April 3, 2015
(ANTIMEDIA) A class action lawsuit has been filed against Johns Hopkins University for performing unethical, government-sponsored studies on Guatemalan citizens in the 1940s and 1950s. Doctors from the hospital, the suit alleges, deliberately infected soldiers, prisoners, orphans, and the mentally ill with STDs like syphilis and gonorrhea — without their consent — in order to test whether or not penicillin could cure them. Consent was only granted from authorities in Guatemala.
The lawsuit involves almost 800 plaintiffs, including affected family members and spouses of the original victims. It is seeking nearly a billion dollars in damages and also names the Rockefeller Foundation as complicit, saying it helped “design, support, encourage and finance” the studies. Additionally, it alleges that pharmaceutical giant, Bristol-Myers Squibb, supplied the penicillin. The revelations came only because Susan Reverby, a professor at Wellesley University, uncovered the evidence in 2010.
The lawsuit claims the following methods were used to infect subjects:
“During the experiments the following occurred:
1. Prostitutes were infected with venereal disease and then provided for sex to subjects for intentional transmission of the disease;
2. Subjects were inoculated by injection of syphilis spirochaetes into the spinal fluid that bathes the brain and spinal cord, under the skin, and on mucous membranes;
3. An emulsion containing syphilis or gonorrhea was spread under the foreskin of the penis in male subjects;
4. The penis of male subjects was scraped and scarified and then coated with the emulsion containing syphilis or gonorrhea;
5. A woman from the psychiatric hospital was injected with syphilis, developed skin lesions and wasting, and then had gonorrheal pus from a male subject injected into both of her eyes and;
6. Children were subjected to blood studies to check for the presence of venereal disease.”
Another disturbing element of the STD studies is that the 696 original “participants” were not notified of what was being done to them. They were not told of the consequences of the studies, provided medical care, or told how to stop the spread of the diseases. Many did not receive what was considered sufficient treatment in those years (only 60 of the plaintiffs in the suit are original victims as most are now dead — many directly because of the diseases they received).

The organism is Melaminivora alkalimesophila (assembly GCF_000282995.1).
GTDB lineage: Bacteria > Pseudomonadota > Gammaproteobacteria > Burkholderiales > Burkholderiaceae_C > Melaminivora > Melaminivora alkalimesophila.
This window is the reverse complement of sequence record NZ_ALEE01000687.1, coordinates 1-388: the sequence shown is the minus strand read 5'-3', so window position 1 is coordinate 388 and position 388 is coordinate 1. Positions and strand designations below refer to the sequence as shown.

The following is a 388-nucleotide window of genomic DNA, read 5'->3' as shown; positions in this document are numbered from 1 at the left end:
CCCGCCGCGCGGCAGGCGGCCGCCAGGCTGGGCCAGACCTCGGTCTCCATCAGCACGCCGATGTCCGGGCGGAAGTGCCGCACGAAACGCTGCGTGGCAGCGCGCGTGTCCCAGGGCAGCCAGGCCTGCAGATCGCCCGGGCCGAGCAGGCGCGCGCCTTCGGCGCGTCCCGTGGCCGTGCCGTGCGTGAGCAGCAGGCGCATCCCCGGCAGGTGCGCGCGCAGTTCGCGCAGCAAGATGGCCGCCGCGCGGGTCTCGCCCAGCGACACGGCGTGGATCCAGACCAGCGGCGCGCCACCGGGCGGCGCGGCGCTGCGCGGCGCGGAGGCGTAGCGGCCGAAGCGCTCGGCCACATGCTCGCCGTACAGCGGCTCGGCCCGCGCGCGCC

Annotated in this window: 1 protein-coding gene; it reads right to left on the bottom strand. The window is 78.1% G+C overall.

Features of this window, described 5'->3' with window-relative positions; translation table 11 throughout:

Correspondence between one of the lead researchers and another doctor revealed that the researchers knew what they were doing was unethical. The Guardian cites the letter, explaining doctors knew
…that if it were discovered by ‘some goody organization’ that the program was testing people who were mentally ill it would ‘raise a lot of smoke.’ The manager continues: ‘I see no reason to say where the work was done and the type of volunteer.’
A 2012 lawsuit against the federal government, rooted in the Federal Tort Claims Act, was dismissed by a federal judge. The judge ruled the United States could not be charged for actions committed outside the country. Unsurprisingly, in the 1940s, leaders of the experiment chose Guatemala because they knew they would not be permitted to conduct the study domestically. One of them, John Cutler, was a U.S. health service physician who was later involved in the notorious Tuskegee syphilis experiments, where 600 black men were left untreated for decades to study the effects of the disease.
When the news of the Guatemalan experiments surfaced in 2010, then-Secretary of State Hillary Clinton and Health Secretary Kathleen Sebelius issued an apology for the government program (after a presidential bioethics commission ruled the studies constituted “unconscionable basic violations of ethics.”)
Their statement said,
The conduct exhibited during the study does not represent the values of the US, or our commitment to human dignity and great respect for the people of Guatemala.
(It ignored the inconvenient detail that in the same time period as the experiments, the CIA ousted a democratically elected leader in order to protect corporate agriculture, which doesn’t exactly imply respect or dignity for the people.)
Both Johns Hopkins and the Rockefeller Foundation are denying guilt, instead shifting it to the originators of the study — the legally-exonerated U.S. government. The Rockefeller Foundation said the plaintiffs were trying “improperly to assign ‘guilt by association’ in the absence of compensation from the United States federal government.”
A spokesperson for Johns Hopkins argued,
Johns Hopkins did not initiate, pay for, direct of conduct the study in Guatemala. No nonprofit university or hospital has ever been held liable for a study conducted by the US government.
The university has vowed to defend itself against the lawsuit.
Though the federal government refuses to compensate the victims, its admission that the studies constituted egregious violations of ethics is telling.
As Marta Orellana, a victim who was nine years old when she was infected, said:
They never told me what they were doing, never gave me a chance to say no…I’ve lived almost my whole life without knowing the truth. May God forgive them.
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